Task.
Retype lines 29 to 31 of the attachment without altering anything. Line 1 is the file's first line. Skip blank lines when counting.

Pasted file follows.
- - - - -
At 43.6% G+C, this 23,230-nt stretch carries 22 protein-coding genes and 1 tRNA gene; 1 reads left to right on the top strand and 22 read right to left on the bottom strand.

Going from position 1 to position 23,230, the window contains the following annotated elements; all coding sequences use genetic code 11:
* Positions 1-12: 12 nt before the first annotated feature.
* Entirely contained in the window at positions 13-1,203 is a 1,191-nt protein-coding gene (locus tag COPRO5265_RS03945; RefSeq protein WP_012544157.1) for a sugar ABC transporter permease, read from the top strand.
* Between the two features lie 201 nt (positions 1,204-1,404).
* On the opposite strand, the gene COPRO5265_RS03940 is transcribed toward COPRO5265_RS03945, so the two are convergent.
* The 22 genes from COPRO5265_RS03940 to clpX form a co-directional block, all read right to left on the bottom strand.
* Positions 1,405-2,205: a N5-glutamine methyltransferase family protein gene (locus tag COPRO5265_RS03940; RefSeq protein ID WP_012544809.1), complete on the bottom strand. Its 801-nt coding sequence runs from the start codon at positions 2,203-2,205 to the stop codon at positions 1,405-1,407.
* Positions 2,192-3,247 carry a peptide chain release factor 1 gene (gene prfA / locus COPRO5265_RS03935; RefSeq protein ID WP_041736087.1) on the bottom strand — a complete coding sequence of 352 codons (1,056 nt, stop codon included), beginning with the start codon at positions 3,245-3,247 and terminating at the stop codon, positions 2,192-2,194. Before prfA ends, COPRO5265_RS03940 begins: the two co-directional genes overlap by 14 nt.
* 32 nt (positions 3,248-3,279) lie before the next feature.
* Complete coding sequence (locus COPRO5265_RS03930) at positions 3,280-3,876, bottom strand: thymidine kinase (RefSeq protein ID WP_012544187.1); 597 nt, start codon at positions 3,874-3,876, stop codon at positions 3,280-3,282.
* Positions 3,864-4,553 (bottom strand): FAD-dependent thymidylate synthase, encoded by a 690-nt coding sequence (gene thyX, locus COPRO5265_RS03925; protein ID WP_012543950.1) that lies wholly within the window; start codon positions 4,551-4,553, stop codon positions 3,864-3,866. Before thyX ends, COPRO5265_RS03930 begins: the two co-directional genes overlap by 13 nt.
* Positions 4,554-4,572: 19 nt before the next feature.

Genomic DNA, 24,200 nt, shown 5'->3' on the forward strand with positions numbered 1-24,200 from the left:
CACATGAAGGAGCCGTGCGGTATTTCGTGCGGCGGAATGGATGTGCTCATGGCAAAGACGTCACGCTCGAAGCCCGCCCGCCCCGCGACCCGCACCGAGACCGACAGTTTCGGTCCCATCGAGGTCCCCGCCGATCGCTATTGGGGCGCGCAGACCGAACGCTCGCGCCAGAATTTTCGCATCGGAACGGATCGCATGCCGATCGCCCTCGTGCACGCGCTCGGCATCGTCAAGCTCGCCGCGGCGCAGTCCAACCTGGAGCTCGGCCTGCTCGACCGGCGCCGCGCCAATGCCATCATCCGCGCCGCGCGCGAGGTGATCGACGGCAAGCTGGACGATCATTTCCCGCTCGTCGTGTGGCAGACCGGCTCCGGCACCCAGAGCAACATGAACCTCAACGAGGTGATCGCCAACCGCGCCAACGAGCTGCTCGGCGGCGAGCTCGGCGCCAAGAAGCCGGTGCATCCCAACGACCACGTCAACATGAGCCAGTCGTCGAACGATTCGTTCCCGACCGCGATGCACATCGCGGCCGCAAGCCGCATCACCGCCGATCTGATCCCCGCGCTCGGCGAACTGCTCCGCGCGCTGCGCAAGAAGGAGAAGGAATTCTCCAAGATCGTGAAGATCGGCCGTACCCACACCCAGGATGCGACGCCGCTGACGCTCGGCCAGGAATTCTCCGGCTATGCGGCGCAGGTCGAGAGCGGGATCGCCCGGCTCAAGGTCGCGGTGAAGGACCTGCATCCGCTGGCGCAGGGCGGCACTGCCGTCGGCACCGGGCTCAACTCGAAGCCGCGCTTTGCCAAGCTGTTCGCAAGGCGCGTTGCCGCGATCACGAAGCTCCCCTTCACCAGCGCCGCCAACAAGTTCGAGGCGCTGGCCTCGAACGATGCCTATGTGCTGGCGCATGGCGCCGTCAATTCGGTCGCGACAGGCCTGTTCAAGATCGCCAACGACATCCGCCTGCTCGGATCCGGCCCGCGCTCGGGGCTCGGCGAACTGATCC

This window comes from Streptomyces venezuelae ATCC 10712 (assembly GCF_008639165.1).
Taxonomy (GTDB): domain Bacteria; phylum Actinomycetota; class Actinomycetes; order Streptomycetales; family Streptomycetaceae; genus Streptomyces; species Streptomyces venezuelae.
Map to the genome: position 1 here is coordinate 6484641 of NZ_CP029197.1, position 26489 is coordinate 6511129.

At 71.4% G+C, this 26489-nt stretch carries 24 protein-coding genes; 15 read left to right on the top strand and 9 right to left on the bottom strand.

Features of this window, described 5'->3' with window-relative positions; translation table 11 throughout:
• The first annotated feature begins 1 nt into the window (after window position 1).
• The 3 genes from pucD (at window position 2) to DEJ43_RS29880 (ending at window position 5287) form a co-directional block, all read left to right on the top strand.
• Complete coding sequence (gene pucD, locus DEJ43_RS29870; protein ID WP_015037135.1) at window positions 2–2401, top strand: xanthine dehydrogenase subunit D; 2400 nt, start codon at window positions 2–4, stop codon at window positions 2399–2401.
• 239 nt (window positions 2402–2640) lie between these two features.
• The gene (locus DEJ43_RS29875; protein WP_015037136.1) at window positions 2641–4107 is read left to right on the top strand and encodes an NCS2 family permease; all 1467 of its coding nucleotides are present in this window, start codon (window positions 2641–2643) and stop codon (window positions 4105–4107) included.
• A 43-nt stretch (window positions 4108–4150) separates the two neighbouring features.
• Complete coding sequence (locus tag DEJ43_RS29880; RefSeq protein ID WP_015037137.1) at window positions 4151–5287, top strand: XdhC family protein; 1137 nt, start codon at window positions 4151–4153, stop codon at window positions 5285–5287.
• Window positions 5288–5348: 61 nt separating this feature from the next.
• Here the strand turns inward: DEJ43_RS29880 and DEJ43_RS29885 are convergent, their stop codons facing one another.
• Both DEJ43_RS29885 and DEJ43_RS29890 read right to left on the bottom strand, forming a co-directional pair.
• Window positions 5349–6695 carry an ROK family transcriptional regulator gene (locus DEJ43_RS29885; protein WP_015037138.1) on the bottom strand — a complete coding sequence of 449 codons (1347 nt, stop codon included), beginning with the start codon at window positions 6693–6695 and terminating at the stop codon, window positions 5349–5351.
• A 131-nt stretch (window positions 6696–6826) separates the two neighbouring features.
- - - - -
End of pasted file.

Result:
• Here the strand turns inward: DEJ43_RS29880 and DEJ43_RS29885 are convergent, their stop codons facing one another.
• Both DEJ43_RS29885 and DEJ43_RS29890 read right to left on the bottom strand, forming a co-directional pair.
• Window positions 5349–6695 carry an ROK family transcriptional regulator gene (locus DEJ43_RS29885; protein WP_015037138.1) on the bottom strand — a complete coding sequence of 449 codons (1347 nt, stop codon included), beginning with the start codon at window positions 6693–6695 and terminating at the stop codon, window positions 5349–5351.